Britney Spears Courts Controversy as Sexy New Single "3 " Hits Radio

September 29, 2009 10:11 AM ET

Britney Spears' new single "3" — the sole fresh song off her upcoming best-of compilation The Singles Collection — debuted this morning on New York Top 40 station Z100, and yes, in the spirit of Jane's Addiction's "Three Days," the song is about having a threesome. Spears has never been shy about courting controversy, and this song will likely receive plenty of it. "3" is yet another product of producer Max Martin, the Swedish pop savant who also gave the world Katy Perry's "I Kissed a Girl" and Spears' "If U Seek Amy," so a track about menage a  trois would be the feasible next step in his repertoire.

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The music itself seems to borrow from the Flo Rida playbook, as "3" is more of a surefire dance-floor stomper than anything Brit loaded onto Blackout or Circus. "Merrier the more, triple fun that way," Spears sings in one of the many, many innuendo-packed lyrics that seem like they were spawned from Prince's Dirty Mind-era brain. There's also "Three is a charm, two is not the same. I don't see the harm, so are you game?" and "If you don't like the company, let's just do it you and me. You and me/Or three/Or four" The song also boasts the strangest Peter, Paul and Mary reference we've ever heard.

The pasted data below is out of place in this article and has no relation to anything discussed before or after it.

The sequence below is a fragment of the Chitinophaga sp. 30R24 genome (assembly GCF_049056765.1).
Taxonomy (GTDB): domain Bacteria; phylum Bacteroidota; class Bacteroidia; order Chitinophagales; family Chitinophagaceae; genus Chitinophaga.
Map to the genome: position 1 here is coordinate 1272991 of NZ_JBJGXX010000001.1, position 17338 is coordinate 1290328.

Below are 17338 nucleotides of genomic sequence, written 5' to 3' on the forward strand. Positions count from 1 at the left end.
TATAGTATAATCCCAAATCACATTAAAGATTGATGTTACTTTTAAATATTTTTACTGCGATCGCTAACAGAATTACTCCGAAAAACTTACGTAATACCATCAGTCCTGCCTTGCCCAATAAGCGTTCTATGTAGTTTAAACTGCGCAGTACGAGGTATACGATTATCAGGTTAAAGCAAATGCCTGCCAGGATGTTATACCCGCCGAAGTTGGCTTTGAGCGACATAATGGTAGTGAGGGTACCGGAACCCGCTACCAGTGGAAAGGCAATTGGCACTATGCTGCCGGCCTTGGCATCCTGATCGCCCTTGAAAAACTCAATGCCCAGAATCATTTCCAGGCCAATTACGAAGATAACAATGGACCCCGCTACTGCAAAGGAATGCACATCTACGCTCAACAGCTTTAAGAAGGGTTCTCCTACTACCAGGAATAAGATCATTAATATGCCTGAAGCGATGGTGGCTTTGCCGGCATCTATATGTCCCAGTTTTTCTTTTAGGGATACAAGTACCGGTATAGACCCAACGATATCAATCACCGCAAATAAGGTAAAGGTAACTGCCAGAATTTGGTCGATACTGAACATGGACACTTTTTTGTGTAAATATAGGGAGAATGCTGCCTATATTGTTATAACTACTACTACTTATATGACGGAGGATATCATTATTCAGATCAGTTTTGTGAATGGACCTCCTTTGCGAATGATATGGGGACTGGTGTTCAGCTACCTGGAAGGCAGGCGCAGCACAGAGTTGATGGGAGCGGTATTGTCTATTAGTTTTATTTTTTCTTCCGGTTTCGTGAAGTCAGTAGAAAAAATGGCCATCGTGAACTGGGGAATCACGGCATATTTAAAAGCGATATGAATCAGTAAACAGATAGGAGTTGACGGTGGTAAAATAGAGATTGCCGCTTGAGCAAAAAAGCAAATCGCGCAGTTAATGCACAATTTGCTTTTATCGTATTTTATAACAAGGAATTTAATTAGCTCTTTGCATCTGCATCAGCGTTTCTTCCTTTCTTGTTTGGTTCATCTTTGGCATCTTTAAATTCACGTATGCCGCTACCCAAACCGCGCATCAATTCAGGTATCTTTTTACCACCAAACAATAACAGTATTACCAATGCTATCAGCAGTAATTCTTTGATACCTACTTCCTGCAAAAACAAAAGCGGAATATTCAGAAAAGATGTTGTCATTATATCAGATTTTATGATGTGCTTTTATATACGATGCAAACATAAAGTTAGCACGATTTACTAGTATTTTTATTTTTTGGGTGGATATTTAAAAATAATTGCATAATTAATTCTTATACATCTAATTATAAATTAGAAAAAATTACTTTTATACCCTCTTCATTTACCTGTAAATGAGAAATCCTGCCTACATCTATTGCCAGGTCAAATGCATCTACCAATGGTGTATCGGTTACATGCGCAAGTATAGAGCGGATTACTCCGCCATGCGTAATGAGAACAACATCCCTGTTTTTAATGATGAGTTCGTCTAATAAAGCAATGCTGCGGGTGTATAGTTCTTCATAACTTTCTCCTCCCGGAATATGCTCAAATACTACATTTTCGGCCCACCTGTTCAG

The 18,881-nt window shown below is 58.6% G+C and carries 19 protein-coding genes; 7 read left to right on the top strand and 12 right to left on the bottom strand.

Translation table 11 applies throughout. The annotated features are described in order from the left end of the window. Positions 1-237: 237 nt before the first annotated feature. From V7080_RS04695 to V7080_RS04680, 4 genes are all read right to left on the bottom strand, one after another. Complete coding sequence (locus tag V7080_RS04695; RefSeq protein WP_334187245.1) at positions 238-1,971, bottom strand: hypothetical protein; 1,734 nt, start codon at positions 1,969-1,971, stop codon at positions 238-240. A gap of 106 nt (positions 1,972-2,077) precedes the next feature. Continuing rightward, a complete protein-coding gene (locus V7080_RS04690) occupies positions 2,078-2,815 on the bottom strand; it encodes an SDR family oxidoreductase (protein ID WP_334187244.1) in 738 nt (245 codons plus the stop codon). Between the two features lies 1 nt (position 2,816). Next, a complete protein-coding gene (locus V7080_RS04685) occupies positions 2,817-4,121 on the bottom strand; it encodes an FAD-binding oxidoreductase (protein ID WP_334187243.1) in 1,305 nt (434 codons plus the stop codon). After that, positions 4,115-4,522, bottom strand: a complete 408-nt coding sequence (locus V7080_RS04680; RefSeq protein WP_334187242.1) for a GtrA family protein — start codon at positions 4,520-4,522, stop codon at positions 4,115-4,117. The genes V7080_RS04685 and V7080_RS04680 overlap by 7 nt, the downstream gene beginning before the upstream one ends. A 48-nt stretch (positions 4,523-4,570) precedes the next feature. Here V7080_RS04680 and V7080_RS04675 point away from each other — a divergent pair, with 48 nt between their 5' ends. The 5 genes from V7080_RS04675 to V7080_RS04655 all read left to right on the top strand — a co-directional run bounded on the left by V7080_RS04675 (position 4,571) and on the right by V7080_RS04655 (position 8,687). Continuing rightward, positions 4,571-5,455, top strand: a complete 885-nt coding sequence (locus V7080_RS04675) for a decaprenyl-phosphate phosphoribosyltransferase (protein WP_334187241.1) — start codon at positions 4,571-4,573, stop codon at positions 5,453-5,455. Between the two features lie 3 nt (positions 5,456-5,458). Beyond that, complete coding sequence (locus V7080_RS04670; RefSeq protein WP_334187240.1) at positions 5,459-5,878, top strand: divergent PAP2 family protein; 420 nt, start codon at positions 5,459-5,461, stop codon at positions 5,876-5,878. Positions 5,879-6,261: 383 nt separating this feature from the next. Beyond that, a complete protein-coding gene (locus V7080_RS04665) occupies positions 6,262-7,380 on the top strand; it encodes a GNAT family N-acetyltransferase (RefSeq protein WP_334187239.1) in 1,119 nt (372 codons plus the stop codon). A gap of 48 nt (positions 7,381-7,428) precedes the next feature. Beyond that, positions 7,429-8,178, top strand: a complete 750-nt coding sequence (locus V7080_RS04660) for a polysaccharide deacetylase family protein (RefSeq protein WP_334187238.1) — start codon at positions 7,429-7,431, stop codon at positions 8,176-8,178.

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As Rolling Stone previously reported, The Singles Collection is due out November 24th, just in time for Black Friday. Singles will be Brit's third greatest hits compilation in four years, following 2005's My Prerogative and 2006's B in the Mix: The Remixes.

Related Stories:
Britney Spears' Racy "If U Seek Amy" Hits the Radio, Angers Parents
Britney Spears' Rolling Stone Covers
All Hail Britney, Queen of the VMAs! Rob Sheffield on Seven Super Spears Moments
Britney Spears: The Complete Video Guide

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Song Stories

“Whoomp! (There It Is)”

Tag Team | 1993

Cecil Glenn — a.k.a., "D.C." — was a cook at Magic City, a nude dance club in Atlanta, when he first heard women shout "Whoomp — there it is!" Inspired by the party chant, he and partner Steve "Roll'n" Gibson wrote a song around it. Undaunted by label rejections, they borrowed $2,500 from Glenn's parents and pressed 800 singles, which quickly sold out in the Atlanta area. A record deal came soon after. Glenn said the song was meant for positive partying. "If you're going to say 'Whoomp there it is,' and you're doing something negative, we'd rather it not have come out of your mouth."

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